Yesterday, evidently, it was exactly a year ago that the boy 'asked out' the girlfriend. I'm not really sure what going out with someone means these days at the age of thirteen. It certainly doesn't mean the back row of the cinema every Saturday, as I think you can count the number of times they've been out on one hand. It may mean a fumble behind the bike shed...but I hope not and in my naivity, I think not. It does for certain mean hundreds of texts at all hours of the day and into the night. So the adage that you can only understand a relationship if you are part of it, and then it's not guaranteed, is true for sure.

I can't say that I think dating at thirteen is a good thing...after all he's got a lifetime of trying to figure out the opposite sex. But in the smoky haze of romance, I think a childhood sweetheart is a great thing...even if at some stage a heart will be broken.

The boy definitely needs a female in his life...four and a half years ago he lost his mother, four years ago he effectively lost touch with his sister and eighteen months ago when we moved to the Forest he stopped seeing so much of doting Irish Nanny. He still sees the nanny when he can fit her into his busy schedule...and she is wise to the thoughts of teenage boys, not to press him too much, inspite of the fact that she I am sure misses him almost as much as her own son who died of Aids a decade or so ago.

I can't say too much about the sister as it breaks my heart that she moved to live with her father and has never once made the effort to keep in touch with her little brother. In the early months of the separation I tried my hardest (perhaps too hard) to keep them was so, so touching to see them together (when the boy's mother and I separated, I never really got to see them both)...but her indifference encouraged I strongly suspect by her father, has meant that a day or so ago he threw away the comment that he didn't really have a sister.

On the romance stakes I am a poor teacher (aren't all parents?). In the last few years he's seen a few girlfriends of mine..that is the semi-permanent ones that have lasted a year or more. But as I've not been truly, madly, deeply in love, they have all eventually been added to the list of ones that got away. Usually when they do go, I'm in deep trouble with the boy as another potential mother-figure has been lost, but I do sit down with him and explain...the last one was terrific but wanted children and that is not on my agenda. So on the long list of things that I am not competent to guide him on, girls and romance is right up there with trigonomics...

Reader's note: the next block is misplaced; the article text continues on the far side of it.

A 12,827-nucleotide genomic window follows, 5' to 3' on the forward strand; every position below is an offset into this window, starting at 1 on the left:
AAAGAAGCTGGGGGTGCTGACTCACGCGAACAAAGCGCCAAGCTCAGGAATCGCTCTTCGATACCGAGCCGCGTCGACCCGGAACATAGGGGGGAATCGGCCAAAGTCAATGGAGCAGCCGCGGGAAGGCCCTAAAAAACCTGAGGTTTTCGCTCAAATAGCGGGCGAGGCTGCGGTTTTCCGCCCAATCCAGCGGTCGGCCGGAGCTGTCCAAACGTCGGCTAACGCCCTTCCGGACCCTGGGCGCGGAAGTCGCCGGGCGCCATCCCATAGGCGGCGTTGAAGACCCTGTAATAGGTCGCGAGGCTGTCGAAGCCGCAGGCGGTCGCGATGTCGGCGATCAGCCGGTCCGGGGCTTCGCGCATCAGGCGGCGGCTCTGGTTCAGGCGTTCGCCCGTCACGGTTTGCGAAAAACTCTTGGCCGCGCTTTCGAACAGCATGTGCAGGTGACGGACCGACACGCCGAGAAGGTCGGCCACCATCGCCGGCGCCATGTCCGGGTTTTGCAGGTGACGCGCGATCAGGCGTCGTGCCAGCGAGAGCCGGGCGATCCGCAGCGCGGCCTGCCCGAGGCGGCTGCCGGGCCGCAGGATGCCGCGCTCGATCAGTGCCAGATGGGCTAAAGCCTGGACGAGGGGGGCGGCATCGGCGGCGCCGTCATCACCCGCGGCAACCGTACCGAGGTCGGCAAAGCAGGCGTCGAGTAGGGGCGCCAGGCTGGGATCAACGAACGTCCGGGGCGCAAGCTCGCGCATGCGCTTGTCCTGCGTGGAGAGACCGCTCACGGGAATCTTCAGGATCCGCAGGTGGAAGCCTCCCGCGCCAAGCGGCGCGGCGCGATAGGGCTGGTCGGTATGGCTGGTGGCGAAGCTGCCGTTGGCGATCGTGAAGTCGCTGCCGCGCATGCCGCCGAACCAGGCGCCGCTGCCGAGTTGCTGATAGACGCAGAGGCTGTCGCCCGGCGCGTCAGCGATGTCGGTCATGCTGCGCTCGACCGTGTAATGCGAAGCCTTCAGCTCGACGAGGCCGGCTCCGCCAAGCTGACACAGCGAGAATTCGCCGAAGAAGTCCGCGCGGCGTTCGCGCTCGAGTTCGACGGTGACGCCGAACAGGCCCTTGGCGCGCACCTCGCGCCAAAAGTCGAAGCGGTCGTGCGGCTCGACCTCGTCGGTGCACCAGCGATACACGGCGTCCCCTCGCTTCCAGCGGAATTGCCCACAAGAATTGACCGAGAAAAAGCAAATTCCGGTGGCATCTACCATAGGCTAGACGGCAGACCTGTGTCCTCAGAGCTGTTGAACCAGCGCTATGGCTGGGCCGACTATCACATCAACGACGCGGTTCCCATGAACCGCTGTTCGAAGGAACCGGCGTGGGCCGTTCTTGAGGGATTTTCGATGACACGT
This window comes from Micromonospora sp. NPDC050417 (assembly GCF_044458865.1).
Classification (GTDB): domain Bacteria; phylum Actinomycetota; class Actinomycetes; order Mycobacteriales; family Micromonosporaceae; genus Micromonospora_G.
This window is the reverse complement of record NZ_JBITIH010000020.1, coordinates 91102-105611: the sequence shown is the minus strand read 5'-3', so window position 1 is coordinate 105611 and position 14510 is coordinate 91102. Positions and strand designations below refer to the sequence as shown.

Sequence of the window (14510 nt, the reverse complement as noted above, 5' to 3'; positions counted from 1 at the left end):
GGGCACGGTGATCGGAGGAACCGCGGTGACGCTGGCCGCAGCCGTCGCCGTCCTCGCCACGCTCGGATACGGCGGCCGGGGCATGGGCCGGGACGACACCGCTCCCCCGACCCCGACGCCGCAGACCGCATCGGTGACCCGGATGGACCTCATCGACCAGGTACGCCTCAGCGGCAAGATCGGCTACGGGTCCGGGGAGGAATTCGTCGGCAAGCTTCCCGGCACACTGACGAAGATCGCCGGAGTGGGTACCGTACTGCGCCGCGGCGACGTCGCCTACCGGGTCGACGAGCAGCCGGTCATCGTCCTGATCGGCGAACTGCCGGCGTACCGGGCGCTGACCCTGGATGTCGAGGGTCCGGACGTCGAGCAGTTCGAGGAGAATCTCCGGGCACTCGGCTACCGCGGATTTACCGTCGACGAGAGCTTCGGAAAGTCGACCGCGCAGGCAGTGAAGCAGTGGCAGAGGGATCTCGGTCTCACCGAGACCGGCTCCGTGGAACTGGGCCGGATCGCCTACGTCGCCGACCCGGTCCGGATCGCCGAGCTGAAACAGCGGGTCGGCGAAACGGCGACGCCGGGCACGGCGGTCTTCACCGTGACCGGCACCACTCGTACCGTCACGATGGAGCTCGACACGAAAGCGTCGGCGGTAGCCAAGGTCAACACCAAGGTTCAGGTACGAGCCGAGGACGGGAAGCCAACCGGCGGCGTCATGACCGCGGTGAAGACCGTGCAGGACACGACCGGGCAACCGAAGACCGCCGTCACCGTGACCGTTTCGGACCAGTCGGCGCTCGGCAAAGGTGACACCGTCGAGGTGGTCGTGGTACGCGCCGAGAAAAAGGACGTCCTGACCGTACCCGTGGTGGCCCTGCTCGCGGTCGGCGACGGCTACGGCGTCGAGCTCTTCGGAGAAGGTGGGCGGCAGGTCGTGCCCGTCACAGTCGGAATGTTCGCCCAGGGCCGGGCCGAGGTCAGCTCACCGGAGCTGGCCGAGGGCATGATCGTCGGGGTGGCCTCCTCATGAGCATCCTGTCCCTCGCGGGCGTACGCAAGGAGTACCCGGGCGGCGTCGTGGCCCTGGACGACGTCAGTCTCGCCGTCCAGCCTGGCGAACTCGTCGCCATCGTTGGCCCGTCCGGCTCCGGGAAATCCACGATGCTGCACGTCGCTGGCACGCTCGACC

Sunday, 21 September 2008

Me, me , me

Monday 8.30 a.m. at school: "Hey, how was your weekend?" "Brilliant party Saturday night eh? Loved the music, great cake an' all...shame it finished at 10.00. Good to chill with the lads all Saturday afternoon too....I know I said I'd only be an hour, but hey ho. In the morning I knocked around a football, spent time on MSN. It was cool. Sunday was a bit of a bummer Dad was really grumpy. Don't know why. We were planning to go to the Boat Show, but when I got home from the party I said I had too much homework. He said something about waiting around for me all Saturday and now he'd have a wasted Sunday too. Don't know what he was talking about."

Monday 9.00 in the office "Hi, how was your weekend?" "Complete rubbish" "How come, thought you were going to the boat show?" "Sore point, I spent Saturday doing the housework and ironing, giving the boy a lift to his friend's party, and even washing the car to give us the day free on Sunday. The boy, arsed around Friday pm and all Saturday and then announced that he was too busy with homework on Sunday to go to the boatshow. That left me bereft of things to do other than more tidying up. I was not happy. He never thinks of anyone but himself, and expects me just to run around after him...he never considers me at all." "He's thirteen, what do you expect?" "Let's talk about the clients".